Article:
Published by Safe-T-Gallery Inc.
Don Burmeister: Owner/Editor
Barbara Confino: Associate Editor
The Klompching Gallery hosts the work of two photographers using traditional, non-digital media. While each takes a personal approach to his subject, both evoke a feeling of mystery and time past.
Ken Rosenthal is an American based in Tucson but you would never know that from the work on display. The eleven toned silver gelatin prints at Klomkpching are all moody monochromes, softly focused, as if in a dream. They comprise selections from five series created over the past decade. One series - Seen and Not Seen - has its genesis in memories of scenes he “knows” from his own family albums, but which occurred before he was born. As treated by Rosenthal, these images are bits of personal history transformed into artifacts of collective memory.
The other series continue to explore the intersection of the individual with the universal. These images of family, friends and strangers –– some casual, some posed –– are all softly focused, as are the few landscapes. In only two images does the subject actually look at the viewer. In most the viewer is a voyeur, looking over the shoulder of the subject at the scene beyond, further enhancing the dreamlike state, particularly in the image from the Ghosts series of five identical men seated around a table (and the only non-square image on display).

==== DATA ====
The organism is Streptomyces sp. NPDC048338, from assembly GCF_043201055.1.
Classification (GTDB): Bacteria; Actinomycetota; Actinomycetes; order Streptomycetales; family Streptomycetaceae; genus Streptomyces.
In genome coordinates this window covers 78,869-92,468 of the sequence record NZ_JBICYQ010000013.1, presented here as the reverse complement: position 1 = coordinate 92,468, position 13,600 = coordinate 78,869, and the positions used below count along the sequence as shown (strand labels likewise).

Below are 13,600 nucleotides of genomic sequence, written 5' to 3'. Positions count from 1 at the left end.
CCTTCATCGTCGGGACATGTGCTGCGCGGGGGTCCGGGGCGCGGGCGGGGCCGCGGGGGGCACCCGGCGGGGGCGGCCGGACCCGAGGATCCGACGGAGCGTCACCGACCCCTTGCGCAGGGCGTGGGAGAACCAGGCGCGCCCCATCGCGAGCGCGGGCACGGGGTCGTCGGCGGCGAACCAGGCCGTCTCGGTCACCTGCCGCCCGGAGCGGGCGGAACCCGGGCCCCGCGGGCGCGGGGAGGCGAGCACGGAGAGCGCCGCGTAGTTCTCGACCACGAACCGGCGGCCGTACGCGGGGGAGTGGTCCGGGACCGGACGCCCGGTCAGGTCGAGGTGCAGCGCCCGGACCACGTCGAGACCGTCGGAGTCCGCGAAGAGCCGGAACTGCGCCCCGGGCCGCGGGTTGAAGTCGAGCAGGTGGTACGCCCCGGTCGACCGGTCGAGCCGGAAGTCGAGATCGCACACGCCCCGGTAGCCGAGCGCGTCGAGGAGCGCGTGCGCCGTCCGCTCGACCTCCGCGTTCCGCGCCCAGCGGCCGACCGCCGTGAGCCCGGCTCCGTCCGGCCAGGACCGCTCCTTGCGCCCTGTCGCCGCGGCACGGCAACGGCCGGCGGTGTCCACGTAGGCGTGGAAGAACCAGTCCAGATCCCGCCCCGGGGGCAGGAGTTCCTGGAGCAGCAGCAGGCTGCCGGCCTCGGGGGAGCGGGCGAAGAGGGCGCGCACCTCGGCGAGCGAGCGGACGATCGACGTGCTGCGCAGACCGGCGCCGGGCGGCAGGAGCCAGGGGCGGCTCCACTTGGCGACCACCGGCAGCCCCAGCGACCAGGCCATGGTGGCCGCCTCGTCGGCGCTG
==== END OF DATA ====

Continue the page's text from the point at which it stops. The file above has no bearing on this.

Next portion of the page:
Vojtech V. Sláma, on the other hand, is Czech and the fourteen silver bromide prints selected for display strongly reflect a Central European sensibility. Although taken between 1997 and 2004, these images have a definite feel of 1930s Czech photography, with their sharply focused mix of formalism and surrealism. An air of mystery pervades a number of them: a mother shines a flashlight onto her eye, a face peers out of a broken TV screen, someone reads The Grapes of Wrath in the bathtub, a thin stream of cigarette smoke floats upward off a cocktail table, hands interpret within a spiral. As with Dylan’s Mr. Jones, “something is happening here but you don’t know what it is....” While I half expected to hear a Czech soundtrack but despaired of English subtitles, it does not matter. The images are certainly viewable over the long term.
What appears on a gallery’s walls is a combination of what the photographer brings to the gallery and what the curator selects to display. In Rosenthal’s case, the images on view are a good, representative sampling of the various series displayed on his website from Archive 2001-2009 (where one can also see work which is sharply focused rather that painterly and blurred.)
In the case of Sláma’s work, however, I suspect the images selected were specifically chosen to echo Czech photography of the inter-war period. Looking at the over one hundred Wolf’s Honey images on his website, I find a greater variety of style. A number are somewhat surreal, but many have a more casual and personal quality, reflective of the snapshot aesthetic.
On display at the Klompching is a good strong selection, but only one facet of each photographer’s work.